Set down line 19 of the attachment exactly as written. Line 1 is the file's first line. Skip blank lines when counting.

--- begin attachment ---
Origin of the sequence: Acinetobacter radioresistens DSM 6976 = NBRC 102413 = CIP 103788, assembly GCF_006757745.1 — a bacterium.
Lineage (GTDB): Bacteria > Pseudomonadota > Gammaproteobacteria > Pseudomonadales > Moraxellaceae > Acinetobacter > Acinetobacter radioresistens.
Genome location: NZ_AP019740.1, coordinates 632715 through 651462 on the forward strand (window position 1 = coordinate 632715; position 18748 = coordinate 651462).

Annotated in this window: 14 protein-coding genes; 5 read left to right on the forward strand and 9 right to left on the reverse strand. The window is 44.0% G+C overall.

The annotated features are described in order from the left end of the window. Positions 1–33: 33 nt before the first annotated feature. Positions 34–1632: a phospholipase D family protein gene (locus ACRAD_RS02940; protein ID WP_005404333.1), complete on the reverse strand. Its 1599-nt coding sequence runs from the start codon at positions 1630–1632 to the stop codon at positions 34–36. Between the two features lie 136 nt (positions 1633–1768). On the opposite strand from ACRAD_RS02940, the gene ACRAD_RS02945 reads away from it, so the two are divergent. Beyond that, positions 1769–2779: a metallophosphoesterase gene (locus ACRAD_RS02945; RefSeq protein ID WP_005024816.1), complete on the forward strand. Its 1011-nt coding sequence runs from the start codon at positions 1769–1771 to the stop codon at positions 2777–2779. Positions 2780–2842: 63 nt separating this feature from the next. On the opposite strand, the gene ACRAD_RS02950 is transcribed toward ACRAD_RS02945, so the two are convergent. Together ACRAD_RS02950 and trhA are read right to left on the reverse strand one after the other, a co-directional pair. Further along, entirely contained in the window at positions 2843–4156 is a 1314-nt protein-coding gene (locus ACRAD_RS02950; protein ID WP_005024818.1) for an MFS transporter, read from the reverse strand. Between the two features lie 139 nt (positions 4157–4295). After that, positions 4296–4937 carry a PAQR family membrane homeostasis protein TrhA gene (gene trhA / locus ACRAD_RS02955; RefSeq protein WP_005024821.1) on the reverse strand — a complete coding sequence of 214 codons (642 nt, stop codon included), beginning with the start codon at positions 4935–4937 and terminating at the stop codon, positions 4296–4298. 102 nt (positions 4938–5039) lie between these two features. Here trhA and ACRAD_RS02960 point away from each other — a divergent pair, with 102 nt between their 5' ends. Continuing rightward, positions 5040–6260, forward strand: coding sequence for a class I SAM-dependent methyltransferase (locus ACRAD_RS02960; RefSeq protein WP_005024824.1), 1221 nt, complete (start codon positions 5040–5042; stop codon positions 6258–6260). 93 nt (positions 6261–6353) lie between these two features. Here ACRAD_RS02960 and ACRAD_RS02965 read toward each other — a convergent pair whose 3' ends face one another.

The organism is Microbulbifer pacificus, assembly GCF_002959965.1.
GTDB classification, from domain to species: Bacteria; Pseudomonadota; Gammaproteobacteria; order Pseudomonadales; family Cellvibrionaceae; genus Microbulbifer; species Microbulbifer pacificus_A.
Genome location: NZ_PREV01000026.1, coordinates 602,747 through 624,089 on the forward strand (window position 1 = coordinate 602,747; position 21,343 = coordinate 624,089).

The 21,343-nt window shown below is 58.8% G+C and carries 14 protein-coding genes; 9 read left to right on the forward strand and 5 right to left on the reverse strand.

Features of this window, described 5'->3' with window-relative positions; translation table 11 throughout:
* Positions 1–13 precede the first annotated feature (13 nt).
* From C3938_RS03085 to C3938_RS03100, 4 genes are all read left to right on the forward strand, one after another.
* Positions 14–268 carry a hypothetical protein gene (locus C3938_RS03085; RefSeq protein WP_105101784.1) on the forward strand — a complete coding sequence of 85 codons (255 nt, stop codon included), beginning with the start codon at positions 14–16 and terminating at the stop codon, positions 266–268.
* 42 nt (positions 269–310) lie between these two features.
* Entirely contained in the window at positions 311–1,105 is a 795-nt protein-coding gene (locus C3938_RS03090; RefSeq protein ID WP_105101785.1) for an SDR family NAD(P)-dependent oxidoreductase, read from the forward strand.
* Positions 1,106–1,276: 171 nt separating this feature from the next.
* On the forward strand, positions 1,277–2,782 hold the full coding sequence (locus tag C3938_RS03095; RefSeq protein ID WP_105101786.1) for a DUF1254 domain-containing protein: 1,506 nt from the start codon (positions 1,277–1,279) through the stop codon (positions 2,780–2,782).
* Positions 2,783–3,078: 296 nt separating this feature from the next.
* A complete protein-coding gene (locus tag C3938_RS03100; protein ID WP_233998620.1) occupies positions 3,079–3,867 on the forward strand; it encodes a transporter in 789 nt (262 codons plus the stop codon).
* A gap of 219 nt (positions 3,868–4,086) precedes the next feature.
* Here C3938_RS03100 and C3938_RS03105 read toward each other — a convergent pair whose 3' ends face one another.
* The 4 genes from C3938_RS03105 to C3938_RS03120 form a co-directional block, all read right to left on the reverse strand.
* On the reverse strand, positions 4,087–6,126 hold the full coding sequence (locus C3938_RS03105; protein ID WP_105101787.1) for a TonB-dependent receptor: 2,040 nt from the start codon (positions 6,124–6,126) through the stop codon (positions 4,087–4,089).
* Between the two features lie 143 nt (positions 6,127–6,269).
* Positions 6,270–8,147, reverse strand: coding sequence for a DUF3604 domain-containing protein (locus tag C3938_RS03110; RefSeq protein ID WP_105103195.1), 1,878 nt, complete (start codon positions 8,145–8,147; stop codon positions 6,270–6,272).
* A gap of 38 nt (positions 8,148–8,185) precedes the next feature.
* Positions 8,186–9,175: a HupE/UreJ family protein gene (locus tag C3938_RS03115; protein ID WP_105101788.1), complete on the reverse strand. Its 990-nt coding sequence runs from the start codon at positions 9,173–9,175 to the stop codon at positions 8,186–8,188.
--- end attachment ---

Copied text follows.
* A complete protein-coding gene (locus tag C3938_RS03100; protein ID WP_233998620.1) occupies positions 3,079–3,867 on the forward strand; it encodes a transporter in 789 nt (262 codons plus the stop codon).